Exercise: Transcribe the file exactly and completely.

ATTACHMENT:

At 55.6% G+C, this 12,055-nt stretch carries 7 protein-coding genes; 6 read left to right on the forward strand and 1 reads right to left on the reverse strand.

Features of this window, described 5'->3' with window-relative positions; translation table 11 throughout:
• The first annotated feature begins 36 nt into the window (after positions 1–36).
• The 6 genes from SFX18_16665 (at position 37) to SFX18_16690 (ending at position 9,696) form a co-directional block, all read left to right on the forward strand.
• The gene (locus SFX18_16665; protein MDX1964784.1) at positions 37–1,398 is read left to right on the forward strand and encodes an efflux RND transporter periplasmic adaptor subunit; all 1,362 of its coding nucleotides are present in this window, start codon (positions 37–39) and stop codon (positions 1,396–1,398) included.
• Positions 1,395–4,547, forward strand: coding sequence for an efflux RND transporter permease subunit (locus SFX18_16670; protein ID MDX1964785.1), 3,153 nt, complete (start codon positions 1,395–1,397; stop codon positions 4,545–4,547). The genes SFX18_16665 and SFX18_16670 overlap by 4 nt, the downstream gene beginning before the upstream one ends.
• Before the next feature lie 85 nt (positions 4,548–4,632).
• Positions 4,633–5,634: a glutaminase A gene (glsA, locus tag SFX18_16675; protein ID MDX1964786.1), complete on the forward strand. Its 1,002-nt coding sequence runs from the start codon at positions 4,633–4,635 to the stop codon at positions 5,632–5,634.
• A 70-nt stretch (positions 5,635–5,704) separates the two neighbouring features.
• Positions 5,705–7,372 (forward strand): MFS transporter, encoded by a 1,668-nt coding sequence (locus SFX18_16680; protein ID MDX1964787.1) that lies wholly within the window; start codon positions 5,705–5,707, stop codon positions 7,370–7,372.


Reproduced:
At 55.6% G+C, this 12,055-nt stretch carries 7 protein-coding genes; 6 read left to right on the forward strand and 1 reads right to left on the reverse strand.

Features of this window, described 5'->3' with window-relative positions; translation table 11 throughout:
• The first annotated feature begins 36 nt into the window (after positions 1–36).
• The 6 genes from SFX18_16665 (at position 37) to SFX18_16690 (ending at position 9,696) form a co-directional block, all read left to right on the forward strand.
• The gene (locus SFX18_16665; protein MDX1964784.1) at positions 37–1,398 is read left to right on the forward strand and encodes an efflux RND transporter periplasmic adaptor subunit; all 1,362 of its coding nucleotides are present in this window, start codon (positions 37–39) and stop codon (positions 1,396–1,398) included.
• Positions 1,395–4,547, forward strand: coding sequence for an efflux RND transporter permease subunit (locus SFX18_16670; protein ID MDX1964785.1), 3,153 nt, complete (start codon positions 1,395–1,397; stop codon positions 4,545–4,547). The genes SFX18_16665 and SFX18_16670 overlap by 4 nt, the downstream gene beginning before the upstream one ends.
• Before the next feature lie 85 nt (positions 4,548–4,632).
• Positions 4,633–5,634: a glutaminase A gene (glsA, locus tag SFX18_16675; protein ID MDX1964786.1), complete on the forward strand. Its 1,002-nt coding sequence runs from the start codon at positions 4,633–4,635 to the stop codon at positions 5,632–5,634.
• A 70-nt stretch (positions 5,635–5,704) separates the two neighbouring features.
• Positions 5,705–7,372 (forward strand): MFS transporter, encoded by a 1,668-nt coding sequence (locus SFX18_16680; protein ID MDX1964787.1) that lies wholly within the window; start codon positions 5,705–5,707, stop codon positions 7,370–7,372.